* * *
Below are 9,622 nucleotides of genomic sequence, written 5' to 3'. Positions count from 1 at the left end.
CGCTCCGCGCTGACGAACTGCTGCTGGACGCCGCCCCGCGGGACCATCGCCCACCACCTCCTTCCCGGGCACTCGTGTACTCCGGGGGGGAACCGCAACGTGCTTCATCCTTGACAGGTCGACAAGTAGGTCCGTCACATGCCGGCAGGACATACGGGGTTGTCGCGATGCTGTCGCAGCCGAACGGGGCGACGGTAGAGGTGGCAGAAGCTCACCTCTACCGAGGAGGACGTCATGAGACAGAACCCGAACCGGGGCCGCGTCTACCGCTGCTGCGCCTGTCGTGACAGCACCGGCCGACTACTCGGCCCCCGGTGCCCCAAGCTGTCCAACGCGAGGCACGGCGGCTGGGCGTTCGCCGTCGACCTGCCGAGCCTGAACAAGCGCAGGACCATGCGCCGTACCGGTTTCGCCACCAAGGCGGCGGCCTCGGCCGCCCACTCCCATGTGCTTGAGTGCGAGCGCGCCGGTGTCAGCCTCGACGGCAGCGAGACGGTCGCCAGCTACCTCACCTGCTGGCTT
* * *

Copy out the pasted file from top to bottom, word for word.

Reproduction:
Below are 9,622 nucleotides of genomic sequence, written 5' to 3'. Positions count from 1 at the left end.
CGCTCCGCGCTGACGAACTGCTGCTGGACGCCGCCCCGCGGGACCATCGCCCACCACCTCCTTCCCGGGCACTCGTGTACTCCGGGGGGGAACCGCAACGTGCTTCATCCTTGACAGGTCGACAAGTAGGTCCGTCACATGCCGGCAGGACATACGGGGTTGTCGCGATGCTGTCGCAGCCGAACGGGGCGACGGTAGAGGTGGCAGAAGCTCACCTCTACCGAGGAGGACGTCATGAGACAGAACCCGAACCGGGGCCGCGTCTACCGCTGCTGCGCCTGTCGTGACAGCACCGGCCGACTACTCGGCCCCCGGTGCCCCAAGCTGTCCAACGCGAGGCACGGCGGCTGGGCGTTCGCCGTCGACCTGCCGAGCCTGAACAAGCGCAGGACCATGCGCCGTACCGGTTTCGCCACCAAGGCGGCGGCCTCGGCCGCCCACTCCCATGTGCTTGAGTGCGAGCGCGCCGGTGTCAGCCTCGACGGCAGCGAGACGGTCGCCAGCTACCTCACCTGCTGGCTT